The last thing Pace-O-Matic would ever want is for the skill games to be regulated. There are some 25,000 game of skill machines in Georgia, 9,000 of them are manufactured by Banilla Games. Pace-O-Matic has about 200 in the State of Georgia.

Listen, they do a great job doing what they do, but they do something entirely different. Their whole thing is revenue-sharing and going from state-to-state trying to claim that their machines are legal. They do a great job, I won’t take anything away from them, but they’re not our competition. If you want to play a machine, our machines are much better.

Brandon James: You guys have near misses. On Pace-O-Matic, you won’t even get two of the same symbol on a spin unless it’s a spin that can be won. On the, “Hot Pick,” games, you’ll spin and it’ll be Free Games, Free Games, then once the Hot Pick is revealed---nobody home. Slots call that a near miss. Is it fair to say that your machines are closer to being a slot machine than Pace-O-Matic?

Our machines are Games of Skill. We sell machines. We don’t get into legalities because we don’t operate machines. The only thing I can say is that every Banilla Games machine in Georgia is a legal game of skill under Georgia law.

Brandon James: I guess that’s not the right question. I mean, you have near misses. You have the ones where the player does not even get to make a choice if it’s going to be a losing spin no matter what the player does. Not all of them have the Prize Reveal, or equivalent. Would you say it’s fair to characterize them as being more like a slot machine in terms of features than a Pace-O-Matic?

Yeah, our machines are awesome. They have great graphics and features and are more similar to a slot machine in that way. That’s what players want. They’re just more fun to play.

Brandon James: If someone is going to just sit down and play one that doesn’t have the look-ahead feature, so you can’t know if you’re going to win or not, would you call that gambling?

Again, we don’t make any distinction of what is a game of skill or what is gambling in other states because we don’t distribute those machines. It’s for the distributor or the courts to decide, whatever the case. In the State of Georgia, our games are Games of Skill. Other than that, we don’t make any legal claims.

Brandon James: What about Virginia? I know there are a bunch of skill games there, what’s the market share look like?

They’re phasing them out in Virginia. The distributors are not putting any new products in Virginia and operators are not allowed to have new ones. They can have the ones they’ve already had until sometime next year, but that’s it. Also, that all has to do with the distributors.

Anyway, we don’t really have the numbers because that’s through the distributors. A lot of machines that you’re seeing in Pennsylvania (meaning physical cabinets) probably came from Virginia.

Brandon James: Where else would they have come from?

You probably have some that were in Georgia and some that came from Wisconsin. Other than that, we wouldn’t know. The distributors can put them wherever they want to put them.

Brandon James: What about the games made specifically for Pennsylvania?

The manufacturing of our games is not regulated. We don’t make games for specific jurisdictions.

Brandon James: Well, they have the, “Prize Viewer,” feature and are called, “Keystone Series,” Pennsylvania is The Keystone State, so I’m reading between the lines on this one.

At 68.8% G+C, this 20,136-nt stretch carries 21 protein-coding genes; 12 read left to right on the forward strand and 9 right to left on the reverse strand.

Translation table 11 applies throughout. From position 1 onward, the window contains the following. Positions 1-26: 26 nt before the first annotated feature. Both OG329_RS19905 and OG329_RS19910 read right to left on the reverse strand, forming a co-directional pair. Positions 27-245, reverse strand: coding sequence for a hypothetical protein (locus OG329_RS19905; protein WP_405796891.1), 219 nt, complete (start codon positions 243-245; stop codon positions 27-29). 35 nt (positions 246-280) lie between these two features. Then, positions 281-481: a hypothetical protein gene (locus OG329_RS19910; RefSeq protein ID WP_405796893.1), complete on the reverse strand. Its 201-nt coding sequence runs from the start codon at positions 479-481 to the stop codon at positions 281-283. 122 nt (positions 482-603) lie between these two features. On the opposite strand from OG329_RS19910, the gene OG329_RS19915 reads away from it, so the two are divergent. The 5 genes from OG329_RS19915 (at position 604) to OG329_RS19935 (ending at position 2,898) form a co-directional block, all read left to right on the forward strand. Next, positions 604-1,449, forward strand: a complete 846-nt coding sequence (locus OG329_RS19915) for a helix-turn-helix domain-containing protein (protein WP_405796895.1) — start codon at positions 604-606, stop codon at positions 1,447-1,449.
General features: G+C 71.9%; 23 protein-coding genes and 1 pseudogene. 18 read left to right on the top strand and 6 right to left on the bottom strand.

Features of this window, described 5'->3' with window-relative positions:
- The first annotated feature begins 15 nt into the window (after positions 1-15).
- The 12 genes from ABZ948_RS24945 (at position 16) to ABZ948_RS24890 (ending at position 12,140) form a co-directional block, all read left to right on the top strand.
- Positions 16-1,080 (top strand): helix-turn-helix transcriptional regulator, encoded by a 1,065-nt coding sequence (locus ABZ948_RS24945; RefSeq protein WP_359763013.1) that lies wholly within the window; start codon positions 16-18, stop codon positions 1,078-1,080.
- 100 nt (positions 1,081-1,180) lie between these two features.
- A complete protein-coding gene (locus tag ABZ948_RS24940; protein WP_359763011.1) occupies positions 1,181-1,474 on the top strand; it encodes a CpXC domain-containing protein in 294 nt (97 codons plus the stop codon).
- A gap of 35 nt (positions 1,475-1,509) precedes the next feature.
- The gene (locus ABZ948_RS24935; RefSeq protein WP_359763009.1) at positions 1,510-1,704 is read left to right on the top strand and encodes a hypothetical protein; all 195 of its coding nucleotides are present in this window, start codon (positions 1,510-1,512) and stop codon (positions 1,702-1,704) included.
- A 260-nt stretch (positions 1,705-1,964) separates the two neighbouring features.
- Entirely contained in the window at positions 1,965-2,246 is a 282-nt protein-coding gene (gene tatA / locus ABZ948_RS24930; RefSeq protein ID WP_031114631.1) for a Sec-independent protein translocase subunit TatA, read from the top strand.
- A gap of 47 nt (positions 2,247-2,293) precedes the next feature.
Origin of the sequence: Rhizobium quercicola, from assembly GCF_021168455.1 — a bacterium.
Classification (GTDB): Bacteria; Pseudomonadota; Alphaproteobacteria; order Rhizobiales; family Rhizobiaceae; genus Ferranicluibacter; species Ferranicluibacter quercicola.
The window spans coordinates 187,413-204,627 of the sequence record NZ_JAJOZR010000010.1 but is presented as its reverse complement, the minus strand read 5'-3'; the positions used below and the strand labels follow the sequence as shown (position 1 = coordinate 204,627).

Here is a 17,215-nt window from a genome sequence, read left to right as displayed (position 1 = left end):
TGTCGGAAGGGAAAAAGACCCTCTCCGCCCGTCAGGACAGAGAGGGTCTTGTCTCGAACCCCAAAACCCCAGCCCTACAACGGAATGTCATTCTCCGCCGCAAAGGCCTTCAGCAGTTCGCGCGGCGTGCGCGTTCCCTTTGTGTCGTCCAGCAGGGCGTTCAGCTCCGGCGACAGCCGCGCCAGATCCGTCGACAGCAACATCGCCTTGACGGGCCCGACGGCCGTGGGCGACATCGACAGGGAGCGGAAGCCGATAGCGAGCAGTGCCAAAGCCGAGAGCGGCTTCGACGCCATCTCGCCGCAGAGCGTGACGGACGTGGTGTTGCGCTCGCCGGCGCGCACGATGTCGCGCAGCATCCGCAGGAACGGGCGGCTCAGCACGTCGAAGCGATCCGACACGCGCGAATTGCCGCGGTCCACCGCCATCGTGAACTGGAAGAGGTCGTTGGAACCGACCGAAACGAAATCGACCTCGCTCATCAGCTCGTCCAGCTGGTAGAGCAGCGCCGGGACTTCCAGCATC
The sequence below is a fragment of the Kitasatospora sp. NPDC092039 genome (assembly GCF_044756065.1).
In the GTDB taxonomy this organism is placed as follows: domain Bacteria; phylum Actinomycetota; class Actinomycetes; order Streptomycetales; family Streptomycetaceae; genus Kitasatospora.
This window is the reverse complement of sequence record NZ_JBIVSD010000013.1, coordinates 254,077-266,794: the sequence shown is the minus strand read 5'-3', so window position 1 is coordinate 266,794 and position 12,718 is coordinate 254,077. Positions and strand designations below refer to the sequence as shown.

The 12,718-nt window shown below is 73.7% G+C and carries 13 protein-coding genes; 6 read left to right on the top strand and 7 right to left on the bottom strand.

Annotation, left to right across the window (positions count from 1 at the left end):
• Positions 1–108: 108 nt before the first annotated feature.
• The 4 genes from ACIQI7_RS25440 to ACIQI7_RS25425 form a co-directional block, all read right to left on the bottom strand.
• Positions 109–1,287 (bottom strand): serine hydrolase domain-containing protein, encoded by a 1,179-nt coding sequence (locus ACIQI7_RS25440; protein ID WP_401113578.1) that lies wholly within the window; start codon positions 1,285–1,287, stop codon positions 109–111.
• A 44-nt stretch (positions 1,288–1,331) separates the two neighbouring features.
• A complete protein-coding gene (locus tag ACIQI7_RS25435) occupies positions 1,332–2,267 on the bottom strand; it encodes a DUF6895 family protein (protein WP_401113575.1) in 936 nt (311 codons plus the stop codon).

(Chuckles) Yeah, but we don’t call them that. That’s what the distributor calls them. Actually, we designed those machines the way we did at the request of the distributor. The distributor can call a machine whatever it wants to. It was a specific distributor that requested that type of machine.

Brandon James: What about the machines where you don’t have the illusion of choice on a losing result? The ones where you don’t even get to make a choice if any possible choice could only lose? Are those specific machine types, or is that just a function that can be toggled on and off?

It usually depends on the specific type of machine. We have a few where the operator can decide whether to have it on or off.

Brandon James: And, the ones with the banana feature? What’s the return on those if someone plays the skill game with 100% accuracy?

The player would win 104% of whatever the player bet.

Brandon James: I know with the Pace-O-Matics it’s 105% that you could win forever by cheating. It just wouldn’t be worth very much, six bucks an hour or something. What if a distributor were to ask---hey, what happens if someone decides to just cheat on these forever?

What is cheating? You can’t cheat.

Brandon James: The Pace-O-Matic has the game like Simon Says, but what if I take the nine colors and just make the 3x3 grid like a telephone keypad? I just sit there with a notebook and write down the spots that I have to press and win every time.

Why would that be cheating? That’s not cheating. Did someone tell you you’re not allowed to do that?

Brandon James: If you ever leave your current job, you’d probably be a great advantage player.

I just wouldn’t make up rules. It’s not cheating if nobody says you can’t do it.

Brandon James: Well, you can bet up to $20.00 on your machines, so if someone thought it was worth the time, they can sit there and win $0.80 per play guaranteed. I don’t know how fast it is. I haven’t tried to not cheat on your games yet.

I don’t know and we also don’t care because we don’t do revenue-sharing. If it becomes a problem for someone, the maximum play amount is customizable. They can set the play amounts to whatever they want within the range.

Brandon James: That’s another question. Generally speaking, just give me low end and high end...your machines run from a minimum of $0.10 per play to $20.00 per play, so what would the return range be for a max bet or for a minimum bet?

We don’t have any games that are ten cents a play.

Brandon James: I guess I have a third manufacturer to write about. Okay, so from $0.25-$20.00 what would be the return-to-player range?

There’s no one range or anything like that. It’s also customizable by the operator and can depend on the machine and the game. Usually, the range is going to be something like ninety percent to ninety-eight percent (90-98%) and can depend on a lot of things, but the biggest thing is the bet amount.

There are lower settings than that the operator can choose to do, but I can say that they aren’t much lower than that.

Brandon James: Well, you sell the machines to the distributor and that’s it. How much do your machines range in cost?